Programmers do not need to worry about physical memory
locations at all
Pieces of data (and instructions) are identified by virtual addresses
At different points in time, the same piece of data
(identified by its virtual address) may reside at
different locations in RAM (identified by different physical
addresses) or may not be present in RAM at all
OS keeps track of (virtual) address spaces:
What (virtual address) is located where (physical address)
Supported by hardware, memory management unit (MMU)
Translation of virtual into physical addresses (see next
This slide serves as reminder that I am happy to obtain and provide feedback for course topics and organization. If contents of presentations are confusing, you could describe your current understanding (which might allow us to identify misunderstandings), ask questions that allow us to help you, or suggest improvements (maybe on GitLab). Please use the session’s shared document or MoodleOverflow. Most questions turn out to be of general interest; please do not hesitate to ask and answer where others can benefit. If you created additional original content that might help others (e.g., a new exercise, an experiment, explanations concerning relationships with different courses, …), please share.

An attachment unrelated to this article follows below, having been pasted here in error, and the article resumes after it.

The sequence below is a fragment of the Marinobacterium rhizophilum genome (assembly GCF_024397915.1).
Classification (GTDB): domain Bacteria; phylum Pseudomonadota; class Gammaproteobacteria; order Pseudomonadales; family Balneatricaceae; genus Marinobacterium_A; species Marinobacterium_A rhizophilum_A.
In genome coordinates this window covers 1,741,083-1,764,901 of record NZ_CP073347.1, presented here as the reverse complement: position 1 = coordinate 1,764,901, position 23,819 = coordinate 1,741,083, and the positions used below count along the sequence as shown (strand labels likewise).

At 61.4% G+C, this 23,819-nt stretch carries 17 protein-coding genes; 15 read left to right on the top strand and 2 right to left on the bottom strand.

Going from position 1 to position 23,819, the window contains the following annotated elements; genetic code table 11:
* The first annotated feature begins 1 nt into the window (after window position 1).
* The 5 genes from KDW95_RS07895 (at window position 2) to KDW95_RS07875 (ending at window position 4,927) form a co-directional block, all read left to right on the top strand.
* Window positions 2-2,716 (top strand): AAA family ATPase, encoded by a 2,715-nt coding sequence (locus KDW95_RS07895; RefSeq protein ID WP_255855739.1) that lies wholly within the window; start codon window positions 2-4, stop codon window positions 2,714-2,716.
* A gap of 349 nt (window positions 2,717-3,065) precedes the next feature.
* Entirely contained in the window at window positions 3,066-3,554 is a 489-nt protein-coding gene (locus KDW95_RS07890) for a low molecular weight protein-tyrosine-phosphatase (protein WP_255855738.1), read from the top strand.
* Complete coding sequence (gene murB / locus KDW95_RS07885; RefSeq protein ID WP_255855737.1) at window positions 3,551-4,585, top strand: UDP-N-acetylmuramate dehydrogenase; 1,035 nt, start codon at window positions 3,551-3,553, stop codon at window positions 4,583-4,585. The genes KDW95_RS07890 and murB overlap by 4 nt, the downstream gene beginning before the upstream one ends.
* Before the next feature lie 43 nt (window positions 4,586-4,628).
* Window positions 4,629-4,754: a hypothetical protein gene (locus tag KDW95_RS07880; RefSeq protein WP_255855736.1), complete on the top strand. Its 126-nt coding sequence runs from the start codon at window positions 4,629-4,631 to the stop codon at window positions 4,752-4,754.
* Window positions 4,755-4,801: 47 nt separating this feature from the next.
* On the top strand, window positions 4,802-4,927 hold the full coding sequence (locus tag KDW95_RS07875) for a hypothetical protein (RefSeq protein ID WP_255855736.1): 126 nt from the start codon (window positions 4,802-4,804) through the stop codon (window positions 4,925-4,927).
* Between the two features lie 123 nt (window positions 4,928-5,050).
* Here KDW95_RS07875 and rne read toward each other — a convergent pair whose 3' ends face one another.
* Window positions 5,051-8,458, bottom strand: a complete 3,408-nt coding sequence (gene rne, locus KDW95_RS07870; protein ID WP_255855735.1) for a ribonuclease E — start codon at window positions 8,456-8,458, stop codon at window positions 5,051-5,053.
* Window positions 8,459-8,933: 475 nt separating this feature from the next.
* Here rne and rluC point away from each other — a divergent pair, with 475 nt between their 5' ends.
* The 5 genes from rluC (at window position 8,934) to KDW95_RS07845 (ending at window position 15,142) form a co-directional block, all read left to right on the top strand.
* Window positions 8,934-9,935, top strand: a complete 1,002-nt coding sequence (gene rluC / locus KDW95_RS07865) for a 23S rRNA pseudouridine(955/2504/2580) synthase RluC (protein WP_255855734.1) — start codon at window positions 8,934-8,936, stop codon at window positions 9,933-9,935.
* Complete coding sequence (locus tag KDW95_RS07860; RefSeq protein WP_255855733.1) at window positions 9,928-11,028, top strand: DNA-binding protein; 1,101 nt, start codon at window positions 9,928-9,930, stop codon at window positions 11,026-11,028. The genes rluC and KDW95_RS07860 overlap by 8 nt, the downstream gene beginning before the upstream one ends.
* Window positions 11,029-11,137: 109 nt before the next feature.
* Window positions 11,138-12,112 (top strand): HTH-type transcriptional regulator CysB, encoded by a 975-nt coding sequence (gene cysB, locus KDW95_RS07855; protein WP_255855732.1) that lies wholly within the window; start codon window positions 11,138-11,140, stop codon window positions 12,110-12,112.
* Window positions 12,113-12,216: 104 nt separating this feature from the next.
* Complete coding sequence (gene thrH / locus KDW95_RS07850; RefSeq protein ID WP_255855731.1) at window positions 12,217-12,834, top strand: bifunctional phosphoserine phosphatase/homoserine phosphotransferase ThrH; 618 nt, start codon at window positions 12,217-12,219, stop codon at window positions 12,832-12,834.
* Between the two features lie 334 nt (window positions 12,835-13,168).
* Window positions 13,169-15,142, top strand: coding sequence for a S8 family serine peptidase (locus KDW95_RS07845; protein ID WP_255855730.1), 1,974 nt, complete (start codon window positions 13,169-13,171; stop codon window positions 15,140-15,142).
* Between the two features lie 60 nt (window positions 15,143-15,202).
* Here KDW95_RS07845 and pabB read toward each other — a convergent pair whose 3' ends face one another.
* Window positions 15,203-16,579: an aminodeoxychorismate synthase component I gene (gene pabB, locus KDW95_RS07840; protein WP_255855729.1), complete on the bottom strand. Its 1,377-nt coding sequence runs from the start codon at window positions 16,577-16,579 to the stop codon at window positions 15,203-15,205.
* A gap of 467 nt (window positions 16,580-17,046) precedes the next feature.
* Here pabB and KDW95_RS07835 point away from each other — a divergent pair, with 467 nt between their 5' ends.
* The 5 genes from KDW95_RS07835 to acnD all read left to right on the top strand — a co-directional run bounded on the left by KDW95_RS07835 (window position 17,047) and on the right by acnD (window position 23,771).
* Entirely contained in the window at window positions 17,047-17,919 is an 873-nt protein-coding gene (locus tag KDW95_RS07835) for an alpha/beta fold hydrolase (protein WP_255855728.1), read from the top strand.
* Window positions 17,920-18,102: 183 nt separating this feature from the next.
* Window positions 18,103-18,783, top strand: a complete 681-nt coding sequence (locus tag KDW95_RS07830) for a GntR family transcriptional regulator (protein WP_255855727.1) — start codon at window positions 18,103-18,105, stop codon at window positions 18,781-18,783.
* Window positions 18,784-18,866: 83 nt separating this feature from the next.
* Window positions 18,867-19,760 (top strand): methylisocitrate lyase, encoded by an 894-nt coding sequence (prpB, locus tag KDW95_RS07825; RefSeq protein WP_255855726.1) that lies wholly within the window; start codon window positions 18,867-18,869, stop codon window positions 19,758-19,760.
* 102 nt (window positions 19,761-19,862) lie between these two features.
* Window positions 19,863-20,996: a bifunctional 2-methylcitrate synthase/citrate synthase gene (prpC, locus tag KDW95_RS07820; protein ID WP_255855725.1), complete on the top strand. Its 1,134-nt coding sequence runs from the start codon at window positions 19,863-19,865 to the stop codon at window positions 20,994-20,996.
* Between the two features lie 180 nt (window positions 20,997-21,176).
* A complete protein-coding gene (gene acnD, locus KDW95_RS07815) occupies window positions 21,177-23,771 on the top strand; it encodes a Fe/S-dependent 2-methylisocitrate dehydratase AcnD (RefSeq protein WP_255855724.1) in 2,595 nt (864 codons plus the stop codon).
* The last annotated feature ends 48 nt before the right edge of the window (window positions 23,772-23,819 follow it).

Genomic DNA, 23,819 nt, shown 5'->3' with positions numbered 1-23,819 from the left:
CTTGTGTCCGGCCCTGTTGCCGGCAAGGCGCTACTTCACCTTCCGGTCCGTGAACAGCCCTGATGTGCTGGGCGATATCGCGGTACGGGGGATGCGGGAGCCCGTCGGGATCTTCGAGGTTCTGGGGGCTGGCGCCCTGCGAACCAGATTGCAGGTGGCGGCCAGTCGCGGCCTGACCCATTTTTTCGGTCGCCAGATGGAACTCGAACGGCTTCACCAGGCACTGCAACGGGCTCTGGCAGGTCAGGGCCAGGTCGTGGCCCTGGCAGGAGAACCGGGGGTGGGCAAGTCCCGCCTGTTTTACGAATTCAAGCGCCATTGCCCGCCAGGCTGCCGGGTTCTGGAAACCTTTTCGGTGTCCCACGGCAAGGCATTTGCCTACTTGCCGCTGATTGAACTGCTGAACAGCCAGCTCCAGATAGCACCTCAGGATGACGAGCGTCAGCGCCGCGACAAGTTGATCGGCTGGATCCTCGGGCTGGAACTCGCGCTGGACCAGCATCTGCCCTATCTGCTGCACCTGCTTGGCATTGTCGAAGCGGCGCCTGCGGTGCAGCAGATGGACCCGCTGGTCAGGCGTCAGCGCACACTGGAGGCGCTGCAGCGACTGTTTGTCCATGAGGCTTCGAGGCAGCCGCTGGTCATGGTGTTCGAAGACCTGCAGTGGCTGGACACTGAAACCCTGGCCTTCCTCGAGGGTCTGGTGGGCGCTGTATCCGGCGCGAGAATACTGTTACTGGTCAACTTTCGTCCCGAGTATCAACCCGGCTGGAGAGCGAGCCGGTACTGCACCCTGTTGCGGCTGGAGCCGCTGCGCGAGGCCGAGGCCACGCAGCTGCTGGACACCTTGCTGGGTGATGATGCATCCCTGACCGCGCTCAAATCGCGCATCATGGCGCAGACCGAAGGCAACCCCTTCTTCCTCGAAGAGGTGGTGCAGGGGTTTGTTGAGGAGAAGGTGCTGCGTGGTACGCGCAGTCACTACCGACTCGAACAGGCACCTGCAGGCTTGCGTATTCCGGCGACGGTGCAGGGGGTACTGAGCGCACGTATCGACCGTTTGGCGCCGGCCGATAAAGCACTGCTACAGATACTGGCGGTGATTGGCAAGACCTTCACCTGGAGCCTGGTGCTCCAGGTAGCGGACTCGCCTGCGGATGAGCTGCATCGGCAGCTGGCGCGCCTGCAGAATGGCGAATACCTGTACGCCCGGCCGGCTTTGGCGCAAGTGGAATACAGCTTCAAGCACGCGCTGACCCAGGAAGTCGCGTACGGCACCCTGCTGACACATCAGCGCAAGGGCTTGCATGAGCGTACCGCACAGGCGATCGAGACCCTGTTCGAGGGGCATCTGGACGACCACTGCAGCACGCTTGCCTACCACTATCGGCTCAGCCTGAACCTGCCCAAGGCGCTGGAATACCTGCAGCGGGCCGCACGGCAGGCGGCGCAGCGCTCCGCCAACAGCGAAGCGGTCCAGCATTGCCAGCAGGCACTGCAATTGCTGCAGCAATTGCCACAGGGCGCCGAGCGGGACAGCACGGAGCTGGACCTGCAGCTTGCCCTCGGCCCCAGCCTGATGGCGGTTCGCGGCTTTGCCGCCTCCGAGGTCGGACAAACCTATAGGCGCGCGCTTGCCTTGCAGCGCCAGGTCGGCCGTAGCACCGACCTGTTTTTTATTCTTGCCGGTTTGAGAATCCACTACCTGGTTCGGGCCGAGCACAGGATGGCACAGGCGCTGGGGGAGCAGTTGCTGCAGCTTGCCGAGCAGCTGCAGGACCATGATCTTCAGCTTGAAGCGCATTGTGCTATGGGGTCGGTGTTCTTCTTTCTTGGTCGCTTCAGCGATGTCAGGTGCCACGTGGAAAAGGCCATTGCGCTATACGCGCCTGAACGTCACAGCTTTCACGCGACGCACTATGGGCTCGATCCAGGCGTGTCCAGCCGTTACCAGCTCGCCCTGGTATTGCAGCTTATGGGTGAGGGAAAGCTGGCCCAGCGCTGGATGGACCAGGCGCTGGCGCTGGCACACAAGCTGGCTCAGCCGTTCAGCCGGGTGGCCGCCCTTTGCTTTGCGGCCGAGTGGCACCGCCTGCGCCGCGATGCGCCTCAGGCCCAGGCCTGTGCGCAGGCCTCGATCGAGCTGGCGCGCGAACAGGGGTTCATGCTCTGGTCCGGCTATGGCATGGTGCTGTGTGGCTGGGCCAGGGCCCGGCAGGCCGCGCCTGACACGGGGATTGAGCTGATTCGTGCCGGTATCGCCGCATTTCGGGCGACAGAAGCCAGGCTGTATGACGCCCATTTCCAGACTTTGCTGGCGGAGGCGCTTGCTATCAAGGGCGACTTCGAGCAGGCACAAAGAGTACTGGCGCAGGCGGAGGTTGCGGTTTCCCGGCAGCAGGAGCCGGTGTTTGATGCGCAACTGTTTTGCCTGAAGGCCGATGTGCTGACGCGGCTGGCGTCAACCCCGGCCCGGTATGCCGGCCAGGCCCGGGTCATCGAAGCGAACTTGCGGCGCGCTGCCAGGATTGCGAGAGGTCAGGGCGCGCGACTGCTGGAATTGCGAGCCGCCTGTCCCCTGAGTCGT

Please take some minutes to answer this
anonymous survey in Learnweb
on your thoughts related to Just-in-Time Teaching (JiTT) and
the presentation format for Operating Systems.
Virtual memory provides abstraction over RAM and secondary storage
Paging as fundamental mechanism
Isolation of processes
Stable virtual addresses, translated at runtime
Page tables managed by OS
Address translation at runtime
Hardware support via MMU with TLB
Page table sizes pose challenges (to be revisited)
In particular, trademark rights are not licensed under this license.
Thus, rights concerning third party logos (e.g., on the title slide)
and other (trade-) marks (e.g., “Creative Commons” itself) remain with
their respective holders.